Ahhhhh, the good life. Many a corporate drone have dreamed about escaping the rat race and retiring to some secluded island in the Caribbean. Beautiful white sand crinkling between your toes, sweet aromatic stogie poised between your very important lips, and crystal clear waters making you feel at peace and in control. Right? At least that’s what those myriad biz opportunity ads that come on late at night to lure you into one more pyramid scheme tell you. While we can’t judge for you whether using that product will make you the next Internet millionaire, but we can tell you what you can do to grow your small business dreams if you’re hankering even just a little bit for "the good life."
It’s been said a rough economy makes folks get creative. Unemployment wavering back and forth around 7-8% makes people desperate. Everyone wants a piece of the pie and when you worry about job security constantly, being thankful for merely having a job starts us thinking, "What can I do to get out of this?" You want security, you want to be able to provide for your family, without working 18 hour days and without giving up all of your personal life.
Even in good times, many of us have probably fantasized about what it would be like to own a small business. The romanticism of working to build a small empire, all from scratch, like the great tycoons of old -- Rockefeller, Carnegie, Buffet -- yes you’d be in great company. But is it really that easy?
Let me share with you from experience: No. It is challenging and it is rewarding to be sure. But if you haven’t heard it before, let me warn you now so you will forever know: it is much harder to work for yourself than it will ever be working for someone else. A steady paycheck is a steady paycheck. You might hate your boss, you might work for a pittance, but you get that pittance every 2 weeks.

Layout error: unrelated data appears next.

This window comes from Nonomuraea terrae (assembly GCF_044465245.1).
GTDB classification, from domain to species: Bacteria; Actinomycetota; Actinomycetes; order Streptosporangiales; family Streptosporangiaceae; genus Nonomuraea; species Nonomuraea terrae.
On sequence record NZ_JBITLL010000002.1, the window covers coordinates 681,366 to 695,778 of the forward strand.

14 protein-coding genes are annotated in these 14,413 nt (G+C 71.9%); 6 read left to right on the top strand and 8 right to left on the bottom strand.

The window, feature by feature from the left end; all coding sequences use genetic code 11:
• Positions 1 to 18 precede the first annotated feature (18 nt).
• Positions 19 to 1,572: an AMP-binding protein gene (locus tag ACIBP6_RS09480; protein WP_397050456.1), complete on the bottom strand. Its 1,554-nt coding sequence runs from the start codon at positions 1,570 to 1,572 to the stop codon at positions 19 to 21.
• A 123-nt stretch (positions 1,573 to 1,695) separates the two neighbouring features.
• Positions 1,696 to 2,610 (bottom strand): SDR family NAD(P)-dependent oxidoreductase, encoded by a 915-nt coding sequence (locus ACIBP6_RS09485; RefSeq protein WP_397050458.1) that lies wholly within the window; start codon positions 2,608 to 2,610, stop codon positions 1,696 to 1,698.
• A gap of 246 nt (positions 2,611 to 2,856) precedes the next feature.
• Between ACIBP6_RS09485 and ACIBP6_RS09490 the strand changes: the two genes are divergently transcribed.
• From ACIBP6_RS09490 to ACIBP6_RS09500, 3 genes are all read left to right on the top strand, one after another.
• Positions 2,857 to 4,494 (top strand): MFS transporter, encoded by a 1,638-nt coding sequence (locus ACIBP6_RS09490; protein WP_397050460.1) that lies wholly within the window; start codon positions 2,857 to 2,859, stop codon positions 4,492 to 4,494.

Come on out here, the water’s fine, the gurus say. Well before you put on your swim trunks and dive into the sea of Who Wants To Be A Millionaire, let us give you a reality check to help you decide clearly if a small enterprise, perhaps just part-time, could be for you.
Let's start basic at the beginning.
What are the things you love to do, the things you’re good at? The fact of the matter is you're taking a gargantuan risk, and likely investing your life savings in whatever venture you choose. If you're only lukewarm on the product or service you're selling, you will fail. Success often follows passion, so since this will most likely form the foundation of your mega success, take into account you’ll never stop working at something you love.
So you've done your research and found your passion. Great. Now you need to figure out if it even has a chance of making you money.
For example, it’s great if you own the largest tool and die shop this side of Kansas. What isn’t great if nobody’s in the market to buy. Before you plunk down your hard earned money, do some research to see if anyone will spend a buck procuring that product or service you love so well.
No, not the psychiatric kind. The business start-up sort.
My favorite is Score.org. If you’ve never heard of SCORE (the Service Corps of Retired Execs), let me tell you you’re missing out on some of the best minds who can help you make sense of the business maze. These are folks who have been there and done that on the frontlines of corporate and entrepreneurial success, with a good chance at least one of them worked in your particular industry. Take advantage of their strengths. Pick their brains. They might just help you avoid wasting A LOT of time and money.
Nothing spells disaster in any small business like going it alone.
Forget the romantic notions of staying up all night, working away while everyone sleeps, waiting for that great day of hitting business gold. If you want to really succeed, you need the support, understanding and assistance that comes from your closest loved ones backing you. When family members understand what you’re going for, it’s much easier to support you. When a paycheck is on the line and you’ve convinced everyone this will be "the next big thing," you need all the love (and patience!) from loved ones who are depending on you, you can get.